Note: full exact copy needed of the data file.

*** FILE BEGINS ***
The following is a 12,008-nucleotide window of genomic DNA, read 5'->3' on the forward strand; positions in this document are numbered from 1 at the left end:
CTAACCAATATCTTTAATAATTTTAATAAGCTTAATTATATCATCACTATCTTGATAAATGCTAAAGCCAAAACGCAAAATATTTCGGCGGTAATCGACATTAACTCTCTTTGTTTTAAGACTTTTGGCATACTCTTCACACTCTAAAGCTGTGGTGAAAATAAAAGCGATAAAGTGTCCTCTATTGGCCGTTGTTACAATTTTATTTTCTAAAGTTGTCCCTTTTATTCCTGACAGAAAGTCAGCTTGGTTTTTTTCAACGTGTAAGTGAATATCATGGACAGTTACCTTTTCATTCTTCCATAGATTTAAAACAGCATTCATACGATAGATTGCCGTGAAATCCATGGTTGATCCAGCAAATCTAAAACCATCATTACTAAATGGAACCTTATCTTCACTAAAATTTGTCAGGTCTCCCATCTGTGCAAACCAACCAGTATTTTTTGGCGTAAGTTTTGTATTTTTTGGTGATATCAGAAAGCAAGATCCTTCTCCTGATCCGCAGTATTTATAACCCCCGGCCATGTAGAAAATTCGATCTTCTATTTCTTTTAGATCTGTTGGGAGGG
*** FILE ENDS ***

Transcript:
The following is a 12,008-nucleotide window of genomic DNA, read 5'->3' on the forward strand; positions in this document are numbered from 1 at the left end:
CTAACCAATATCTTTAATAATTTTAATAAGCTTAATTATATCATCACTATCTTGATAAATGCTAAAGCCAAAACGCAAAATATTTCGGCGGTAATCGACATTAACTCTCTTTGTTTTAAGACTTTTGGCATACTCTTCACACTCTAAAGCTGTGGTGAAAATAAAAGCGATAAAGTGTCCTCTATTGGCCGTTGTTACAATTTTATTTTCTAAAGTTGTCCCTTTTATTCCTGACAGAAAGTCAGCTTGGTTTTTTTCAACGTGTAAGTGAATATCATGGACAGTTACCTTTTCATTCTTCCATAGATTTAAAACAGCATTCATACGATAGATTGCCGTGAAATCCATGGTTGATCCAGCAAATCTAAAACCATCATTACTAAATGGAACCTTATCTTCACTAAAATTTGTCAGGTCTCCCATCTGTGCAAACCAACCAGTATTTTTTGGCGTAAGTTTTGTATTTTTTGGTGATATCAGAAAGCAAGATCCTTCTCCTGATCCGCAGTATTTATAACCCCCGGCCATGTAGAAAATTCGATCTTCTATTTCTTTTAGATCTGTTGGGAGGG